Food Industry with Protease

  Certain proteases have been used in food processing for centuries and any record of the discovery of their activity has been lost in the mists of time. Rennet (mainly chymosin), obtained from the fourth stomach (abomasum) of unweaned calves has been used traditionally in the production of cheese. Similarly, papain from the leaves and unripe fruit of the pawpaw (Carica papaya) has been used to tenderise meats. These ancient discoveries have led to the development of various food applications for a wide range of available proteases from many sources, usually microbial. Proteases may be used at various pH values, and they may be highly specific in their choice of cleavable peptide links or quite non-specific. Proteolysis generally increases the solubility of proteins at their isoelectric points.

The action of rennet in cheese making is an example of the hydrolysis of a specific peptide linkage, between phenylalanine and methionine residues (-Phe105-Met106-) in the k-casein protein present in milk .The k-casein acts by stabilising the colloidal nature of the milk, its hydrophobic N-terminal region associating with the lipophilic regions of the otherwise insoluble a- and b-casein molecules, whilst its negatively charged C-terminal region associates with the water and prevents the casein micelles from growing too large. Hydrolysis of the labile peptide linkage between these two domains, resulting in the release of a hydrophilic glycosylated and phosphorylated oligopeptide (caseino macropeptide) and the hydrophobic para-k-casein, removes this protective effect, allowing coagulation of the milk to form curds, which are then compressed and turned into cheese (Figure 1). The coagulation process depends upon the presence of Ca2+ and is very temperature dependent (Q10 = 11) and so can be controlled easily. Calf rennet, consisting of mainly chymosin with a small but variable proportion of pepsin, is a relatively expensive enzyme and various attempts have been made to find cheaper alternatives from microbial sources These have ultimately proved to be successful and microbial rennets are used for about 70% of US cheese and 33% of cheese production world-wide.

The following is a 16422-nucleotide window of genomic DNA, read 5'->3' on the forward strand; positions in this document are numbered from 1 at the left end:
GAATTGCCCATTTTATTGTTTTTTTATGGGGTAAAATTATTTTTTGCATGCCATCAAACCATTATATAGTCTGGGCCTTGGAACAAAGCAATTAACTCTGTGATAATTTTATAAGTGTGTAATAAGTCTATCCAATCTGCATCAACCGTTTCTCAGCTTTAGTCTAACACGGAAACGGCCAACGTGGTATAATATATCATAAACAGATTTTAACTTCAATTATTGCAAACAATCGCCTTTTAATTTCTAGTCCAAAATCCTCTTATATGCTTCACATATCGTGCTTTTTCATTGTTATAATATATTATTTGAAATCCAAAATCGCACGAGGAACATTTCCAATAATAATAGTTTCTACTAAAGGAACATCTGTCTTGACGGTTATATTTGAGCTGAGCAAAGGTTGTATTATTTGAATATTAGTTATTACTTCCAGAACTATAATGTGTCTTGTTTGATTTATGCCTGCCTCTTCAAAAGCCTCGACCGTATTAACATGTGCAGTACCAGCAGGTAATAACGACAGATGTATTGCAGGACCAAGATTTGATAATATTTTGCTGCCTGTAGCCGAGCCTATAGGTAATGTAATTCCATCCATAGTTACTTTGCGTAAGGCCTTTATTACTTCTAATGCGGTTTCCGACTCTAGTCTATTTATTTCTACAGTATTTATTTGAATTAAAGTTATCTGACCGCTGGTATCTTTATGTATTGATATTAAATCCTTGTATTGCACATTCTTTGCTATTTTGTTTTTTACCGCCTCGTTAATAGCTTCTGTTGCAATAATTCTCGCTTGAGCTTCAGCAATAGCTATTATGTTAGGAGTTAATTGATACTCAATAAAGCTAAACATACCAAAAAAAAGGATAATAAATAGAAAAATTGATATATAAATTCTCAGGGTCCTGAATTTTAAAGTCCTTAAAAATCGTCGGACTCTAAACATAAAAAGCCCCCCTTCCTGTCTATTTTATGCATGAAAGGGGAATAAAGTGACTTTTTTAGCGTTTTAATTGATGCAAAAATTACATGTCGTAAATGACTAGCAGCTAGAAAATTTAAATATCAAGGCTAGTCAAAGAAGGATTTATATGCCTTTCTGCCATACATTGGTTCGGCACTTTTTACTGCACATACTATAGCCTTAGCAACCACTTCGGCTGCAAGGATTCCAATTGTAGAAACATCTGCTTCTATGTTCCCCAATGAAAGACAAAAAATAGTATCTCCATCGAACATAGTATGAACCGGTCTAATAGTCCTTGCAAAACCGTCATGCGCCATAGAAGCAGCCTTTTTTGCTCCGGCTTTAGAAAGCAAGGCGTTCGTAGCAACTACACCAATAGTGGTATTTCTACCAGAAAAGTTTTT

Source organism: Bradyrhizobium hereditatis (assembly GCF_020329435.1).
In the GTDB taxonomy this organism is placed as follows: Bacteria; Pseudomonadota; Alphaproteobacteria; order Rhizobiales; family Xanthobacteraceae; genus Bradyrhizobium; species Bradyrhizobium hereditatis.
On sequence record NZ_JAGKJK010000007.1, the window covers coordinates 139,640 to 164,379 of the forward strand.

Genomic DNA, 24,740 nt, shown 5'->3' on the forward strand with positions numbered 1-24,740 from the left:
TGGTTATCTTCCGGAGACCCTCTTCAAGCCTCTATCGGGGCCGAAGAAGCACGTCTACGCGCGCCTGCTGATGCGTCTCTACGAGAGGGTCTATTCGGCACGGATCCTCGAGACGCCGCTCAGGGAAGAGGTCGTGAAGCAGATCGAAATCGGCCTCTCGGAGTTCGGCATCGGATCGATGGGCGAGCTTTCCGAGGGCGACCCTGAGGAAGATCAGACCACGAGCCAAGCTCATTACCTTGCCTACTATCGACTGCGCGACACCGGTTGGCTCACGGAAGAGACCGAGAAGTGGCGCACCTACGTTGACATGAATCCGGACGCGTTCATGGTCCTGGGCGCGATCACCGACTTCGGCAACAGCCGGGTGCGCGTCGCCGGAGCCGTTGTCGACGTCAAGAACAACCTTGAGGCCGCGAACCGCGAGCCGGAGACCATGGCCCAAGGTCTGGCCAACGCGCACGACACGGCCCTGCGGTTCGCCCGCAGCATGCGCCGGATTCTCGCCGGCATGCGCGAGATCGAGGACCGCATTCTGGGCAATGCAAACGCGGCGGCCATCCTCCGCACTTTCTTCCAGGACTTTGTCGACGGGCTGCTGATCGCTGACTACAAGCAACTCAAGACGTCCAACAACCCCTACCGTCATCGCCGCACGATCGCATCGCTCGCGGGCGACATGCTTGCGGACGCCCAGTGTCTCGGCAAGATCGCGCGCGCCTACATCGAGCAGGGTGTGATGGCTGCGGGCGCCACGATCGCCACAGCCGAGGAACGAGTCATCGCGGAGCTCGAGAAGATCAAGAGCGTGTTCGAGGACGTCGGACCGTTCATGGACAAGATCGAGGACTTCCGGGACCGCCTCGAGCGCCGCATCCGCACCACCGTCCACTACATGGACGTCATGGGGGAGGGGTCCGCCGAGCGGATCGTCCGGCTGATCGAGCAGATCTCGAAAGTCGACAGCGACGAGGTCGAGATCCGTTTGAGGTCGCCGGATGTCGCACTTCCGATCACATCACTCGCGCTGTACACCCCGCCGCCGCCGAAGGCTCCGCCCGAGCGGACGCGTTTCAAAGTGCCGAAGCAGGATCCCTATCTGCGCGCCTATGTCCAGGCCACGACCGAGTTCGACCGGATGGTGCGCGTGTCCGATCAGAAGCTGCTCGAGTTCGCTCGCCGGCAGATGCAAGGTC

Cheese production flow chart

Figure 1. Outline method for the preparation of cheese.

The major problem that had to be overcome in the development of the microbial rennets was temperature lability. Chymosin is a relatively unstable enzyme and once it has done its major job, little activity remains. However, the enzyme from Mucor miehei retains activity during the maturation stages of cheese-making and produces bitter off-flavours. Treatment of the enzyme with oxidising agents (e.g. H2O2, peracids), which convert methionine residues to their sulfoxides, reduces its thermostability by about 10C and renders it more comparable with calf rennet. This is a rare example of enzyme technology being used to destabilise an enzyme Attempts have been made to clone chymosin into Escherichia coli and Saccharomyces cerevisiae but, so far, the enzyme has been secreted in an active form only from the latter.

The development of unwanted bitterness in ripening cheese is an example of the role of proteases in flavour production in foodstuffs. The action of endogenous proteases in meat after slaughter is complex but 'hanging' meat allows flavour to develop, in addition to tenderising it. It has been found that peptides with terminal acidic amino acid residues give meaty, appetising flavours akin to that of monosodium glutamate. Non-terminal hydrophobic amino acid residues in medium-sized oligopeptides give bitter flavours, the bitterness being less intense with smaller peptides and disappearing altogether with larger peptides. Application of this knowledge allows the tailoring of the flavour of protein hydrolysates. The presence of proteases during the ripening of cheeses is not totally undesirable and a protease from Bacillus amyloliquefaciens may be used to promote flavour production in cheddar cheese. Lipases from Mucor miehei or Aspergillus niger are sometimes used to give stronger flavours in Italian cheeses by a modest lipolysis, increasing the amount of free butyric acid. They are added to the milk (30 U l-1) before the addition of the rennet.